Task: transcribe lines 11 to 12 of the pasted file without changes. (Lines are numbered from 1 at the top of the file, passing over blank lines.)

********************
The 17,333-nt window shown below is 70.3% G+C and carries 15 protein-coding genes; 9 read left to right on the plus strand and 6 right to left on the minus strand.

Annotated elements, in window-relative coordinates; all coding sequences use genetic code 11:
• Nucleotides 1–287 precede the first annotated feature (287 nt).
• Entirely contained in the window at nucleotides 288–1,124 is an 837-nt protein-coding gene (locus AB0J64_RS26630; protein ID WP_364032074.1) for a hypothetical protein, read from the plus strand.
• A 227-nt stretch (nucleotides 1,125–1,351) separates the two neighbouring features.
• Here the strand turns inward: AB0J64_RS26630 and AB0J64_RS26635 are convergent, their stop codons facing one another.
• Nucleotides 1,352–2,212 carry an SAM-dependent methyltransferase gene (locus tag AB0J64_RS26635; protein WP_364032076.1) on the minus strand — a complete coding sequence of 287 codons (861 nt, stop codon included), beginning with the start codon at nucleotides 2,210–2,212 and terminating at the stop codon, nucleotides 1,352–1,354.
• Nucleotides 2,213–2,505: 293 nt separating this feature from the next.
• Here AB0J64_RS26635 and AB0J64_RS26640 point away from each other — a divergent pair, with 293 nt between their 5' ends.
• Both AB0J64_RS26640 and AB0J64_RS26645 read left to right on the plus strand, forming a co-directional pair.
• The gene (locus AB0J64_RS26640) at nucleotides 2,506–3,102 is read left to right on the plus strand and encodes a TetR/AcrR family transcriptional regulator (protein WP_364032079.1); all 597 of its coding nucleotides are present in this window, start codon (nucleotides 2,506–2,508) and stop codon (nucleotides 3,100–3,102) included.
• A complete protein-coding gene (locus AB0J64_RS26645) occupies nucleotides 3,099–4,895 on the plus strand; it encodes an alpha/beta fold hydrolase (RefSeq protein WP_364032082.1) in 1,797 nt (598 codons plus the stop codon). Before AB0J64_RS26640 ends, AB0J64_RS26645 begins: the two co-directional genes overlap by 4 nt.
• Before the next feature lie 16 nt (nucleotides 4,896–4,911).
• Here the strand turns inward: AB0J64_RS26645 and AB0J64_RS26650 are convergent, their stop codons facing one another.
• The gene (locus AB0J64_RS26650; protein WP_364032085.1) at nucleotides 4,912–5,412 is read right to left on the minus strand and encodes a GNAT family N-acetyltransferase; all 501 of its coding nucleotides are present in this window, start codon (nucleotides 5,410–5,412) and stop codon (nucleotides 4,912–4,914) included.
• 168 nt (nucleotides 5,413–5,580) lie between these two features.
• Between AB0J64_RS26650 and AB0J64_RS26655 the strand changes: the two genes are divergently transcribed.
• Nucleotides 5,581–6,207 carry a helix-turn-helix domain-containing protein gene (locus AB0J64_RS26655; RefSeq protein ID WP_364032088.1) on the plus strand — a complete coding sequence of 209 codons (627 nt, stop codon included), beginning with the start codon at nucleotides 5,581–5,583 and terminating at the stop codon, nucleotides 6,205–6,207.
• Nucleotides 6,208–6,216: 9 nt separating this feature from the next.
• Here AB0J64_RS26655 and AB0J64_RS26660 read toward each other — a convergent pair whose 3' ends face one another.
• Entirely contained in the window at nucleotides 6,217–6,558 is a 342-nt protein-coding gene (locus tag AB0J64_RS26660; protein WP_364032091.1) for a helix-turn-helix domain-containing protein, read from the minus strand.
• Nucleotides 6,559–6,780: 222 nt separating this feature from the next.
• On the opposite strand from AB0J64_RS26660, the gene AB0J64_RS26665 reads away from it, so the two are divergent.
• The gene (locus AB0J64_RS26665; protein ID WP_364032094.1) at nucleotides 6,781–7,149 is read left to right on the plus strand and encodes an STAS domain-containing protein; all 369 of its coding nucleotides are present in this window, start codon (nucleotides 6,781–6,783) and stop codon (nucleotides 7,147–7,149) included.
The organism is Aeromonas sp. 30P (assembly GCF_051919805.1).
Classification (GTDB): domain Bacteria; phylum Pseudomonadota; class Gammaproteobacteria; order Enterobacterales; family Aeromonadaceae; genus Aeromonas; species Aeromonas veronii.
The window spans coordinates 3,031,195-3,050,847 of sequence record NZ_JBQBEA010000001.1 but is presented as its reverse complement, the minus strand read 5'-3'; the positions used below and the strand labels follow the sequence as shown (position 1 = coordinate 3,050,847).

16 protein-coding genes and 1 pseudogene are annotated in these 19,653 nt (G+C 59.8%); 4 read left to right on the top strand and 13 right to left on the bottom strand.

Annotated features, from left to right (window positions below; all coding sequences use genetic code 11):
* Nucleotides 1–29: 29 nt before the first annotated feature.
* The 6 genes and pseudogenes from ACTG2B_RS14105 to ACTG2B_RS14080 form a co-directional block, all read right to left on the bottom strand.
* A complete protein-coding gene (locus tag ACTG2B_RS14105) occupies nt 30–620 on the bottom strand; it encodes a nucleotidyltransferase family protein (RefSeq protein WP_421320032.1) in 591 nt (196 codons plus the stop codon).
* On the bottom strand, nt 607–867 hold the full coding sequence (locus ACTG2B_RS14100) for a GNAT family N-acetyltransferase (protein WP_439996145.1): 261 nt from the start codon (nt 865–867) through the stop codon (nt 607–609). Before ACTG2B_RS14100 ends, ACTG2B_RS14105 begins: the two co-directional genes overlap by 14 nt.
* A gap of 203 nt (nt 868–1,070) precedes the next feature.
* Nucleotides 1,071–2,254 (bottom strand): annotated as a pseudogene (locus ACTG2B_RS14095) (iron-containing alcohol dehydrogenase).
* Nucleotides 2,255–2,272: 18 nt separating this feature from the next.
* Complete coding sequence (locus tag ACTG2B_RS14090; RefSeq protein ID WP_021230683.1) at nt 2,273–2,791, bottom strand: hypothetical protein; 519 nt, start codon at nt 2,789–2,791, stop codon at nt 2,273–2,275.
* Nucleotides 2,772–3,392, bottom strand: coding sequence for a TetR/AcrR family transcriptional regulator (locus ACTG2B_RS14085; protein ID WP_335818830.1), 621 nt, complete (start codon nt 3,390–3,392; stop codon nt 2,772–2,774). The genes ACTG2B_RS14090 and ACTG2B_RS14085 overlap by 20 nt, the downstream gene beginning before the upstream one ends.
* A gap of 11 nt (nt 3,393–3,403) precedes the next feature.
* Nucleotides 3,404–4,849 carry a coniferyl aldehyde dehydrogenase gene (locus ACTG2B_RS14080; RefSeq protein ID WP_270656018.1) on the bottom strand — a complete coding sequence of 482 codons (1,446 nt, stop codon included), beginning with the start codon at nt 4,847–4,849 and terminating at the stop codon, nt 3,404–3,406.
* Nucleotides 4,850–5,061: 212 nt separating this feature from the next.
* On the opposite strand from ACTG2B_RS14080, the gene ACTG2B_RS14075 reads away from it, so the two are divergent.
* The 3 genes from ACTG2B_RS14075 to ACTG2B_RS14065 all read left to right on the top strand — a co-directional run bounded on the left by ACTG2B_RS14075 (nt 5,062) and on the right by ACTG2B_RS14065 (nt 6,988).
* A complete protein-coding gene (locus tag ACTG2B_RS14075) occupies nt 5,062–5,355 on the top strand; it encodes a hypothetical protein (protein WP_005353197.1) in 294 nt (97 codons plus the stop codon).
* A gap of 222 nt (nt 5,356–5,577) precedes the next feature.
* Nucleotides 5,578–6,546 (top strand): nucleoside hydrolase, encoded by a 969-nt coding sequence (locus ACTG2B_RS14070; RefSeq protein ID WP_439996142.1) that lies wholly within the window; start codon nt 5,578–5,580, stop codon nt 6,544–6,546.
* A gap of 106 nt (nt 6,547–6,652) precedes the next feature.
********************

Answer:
• The gene (locus AB0J64_RS26640) at nucleotides 2,506–3,102 is read left to right on the plus strand and encodes a TetR/AcrR family transcriptional regulator (protein WP_364032079.1); all 597 of its coding nucleotides are present in this window, start codon (nucleotides 2,506–2,508) and stop codon (nucleotides 3,100–3,102) included.
• A complete protein-coding gene (locus AB0J64_RS26645) occupies nucleotides 3,099–4,895 on the plus strand; it encodes an alpha/beta fold hydrolase (RefSeq protein WP_364032082.1) in 1,797 nt (598 codons plus the stop codon). Before AB0J64_RS26640 ends, AB0J64_RS26645 begins: the two co-directional genes overlap by 4 nt.